It was 12:25PM, August 8, 1991.
It’d been two and a half days. since the labor had started – late Monday night, at the corner of First Avenue and Eighth Street, outside the Target Center. We’d been at the “KDWB Star Party”; one of the few bennies, at least for me, of working at KDWB was the concert tickets. And Bun, in the womb throughout the previous nine months, had always mellowed out when loud R&B music came on in the nightclub where I (and Bun’s mother, who worked in the same bar, and who I long ago promised never to write about in this blog, and I won’t, except to affirm that my daughter Bun does in fact have a mother) worked. But not that night. Months of kicking – Bun was a hyperactive little thing – turned into actual contractions.
For two days.
And finally, on Wednesday, August 7, around 4PM, the contractions dropped down to less than five minutes apart. We raced to the hospital – Regions today, Ramsey County back then…
…where an arrogant little Hindi resident timed the contractions at just over seven minutes. She sent us home…
…where they promptly dropped to ninety seconds apart. Which led to another frantic drive to Ramsey, where they stayed at every ninety seconds…
…for the next eighteen hours.
It was a little after noon when, fogged with fatigue, I noticed that we weren’t alone in the room anymore. There were nine doctors and eight nurses (or so I recall), and one of the doctors was holding what looked like salad tongs, and it occurred to me that “they didn’t talk about this in childbirth class”.
And out of the daze, at 12:25PM, came a little baby girl (I discovered it for the first time; we wanted it to be a surprise), pale and covered in blood and disconcertingly quiet. She’d been in some form of fetal distress – hence the crowd of doctors and the salad tongs. But in a moment or two, she caught her wind, and that moment after birth was the last quiet moment any of us ever had.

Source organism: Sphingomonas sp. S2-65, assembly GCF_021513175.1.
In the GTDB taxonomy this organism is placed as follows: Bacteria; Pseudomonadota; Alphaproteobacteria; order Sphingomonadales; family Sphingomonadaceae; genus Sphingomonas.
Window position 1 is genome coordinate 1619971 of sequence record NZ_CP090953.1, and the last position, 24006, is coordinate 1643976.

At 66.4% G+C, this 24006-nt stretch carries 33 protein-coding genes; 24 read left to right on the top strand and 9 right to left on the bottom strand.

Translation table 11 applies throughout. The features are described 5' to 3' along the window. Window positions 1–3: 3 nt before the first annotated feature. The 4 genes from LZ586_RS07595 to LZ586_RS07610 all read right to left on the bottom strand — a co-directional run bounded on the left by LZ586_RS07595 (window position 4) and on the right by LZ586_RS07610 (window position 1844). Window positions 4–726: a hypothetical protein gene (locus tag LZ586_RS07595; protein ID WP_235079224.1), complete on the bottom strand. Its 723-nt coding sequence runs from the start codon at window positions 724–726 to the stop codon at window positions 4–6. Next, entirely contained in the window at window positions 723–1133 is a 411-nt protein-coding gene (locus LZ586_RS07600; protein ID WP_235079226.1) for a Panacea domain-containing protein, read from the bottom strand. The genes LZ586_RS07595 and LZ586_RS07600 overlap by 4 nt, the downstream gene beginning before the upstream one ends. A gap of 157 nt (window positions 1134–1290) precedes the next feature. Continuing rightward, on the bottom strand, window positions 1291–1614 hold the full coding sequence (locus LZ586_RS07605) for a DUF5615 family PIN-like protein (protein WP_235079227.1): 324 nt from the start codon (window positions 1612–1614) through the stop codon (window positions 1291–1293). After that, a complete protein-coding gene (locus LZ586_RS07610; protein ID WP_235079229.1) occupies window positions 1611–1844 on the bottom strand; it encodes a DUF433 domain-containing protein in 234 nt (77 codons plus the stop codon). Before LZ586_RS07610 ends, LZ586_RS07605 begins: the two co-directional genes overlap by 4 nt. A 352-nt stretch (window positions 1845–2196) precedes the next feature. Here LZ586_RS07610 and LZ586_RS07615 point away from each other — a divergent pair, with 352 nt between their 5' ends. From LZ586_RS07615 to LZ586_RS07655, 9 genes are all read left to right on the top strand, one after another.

And I stopped measuring time from when I started my life in the big city, and started measuring it in terms of a family. And it’d be almost fifteen years before it’d occur to me to think a whole lot about the five and a half years before, when I’d started in Jamestown North Dakota a newly-minted college graduate, who got tired of waiting for his real life to begin, and decided on a drunken whim to move to the big city.
Bun came first. A year and a half later came Zam. Two weeks later, my first IT job, as a technical writer at a packaging engineering company, writing “how-to” manuals for machines that put Wheat Thins into bags and stuffed the bags into boxes (I’m not making that up), which led to jobs writing everything from the business plan for a supercomputer company software division to a user guide to a system that brokered end-cap space at grocery stores to the highest bidders. And then – driven by the same restless boredom that had led me to Minneapolis in the first place – into teaching myself a new trade, one that hadn’t really taken off in the Twin Cities yet, “User Centered Design”, by which a guy with a BA in English could become an IT mover and shaker.
But that was all in the next seven years. Twenty years ago today, I was a nightclub DJ and part-time radio guy, bored out of his mind and living one paycheck away from oblivion who still harbored ambitions of breaking back into radio, but was starting to realize it could never happen. Not in this life – the life I was in, at that moment.
Now, I was Dad.
And all my time got measured from that moment, from then on.
I think this is the end of Twenty Years Ago Today. I started the series in September of 2005, really more as a present to my kids – so they could know, perhaps, what and who I was before they were born, in the event it ever occurs to them to wonder – than as something that fit into this blog.
From here on to the present day? They are the story. And they were both there for all of it.
Oh yeah – and happy birthday, Bun!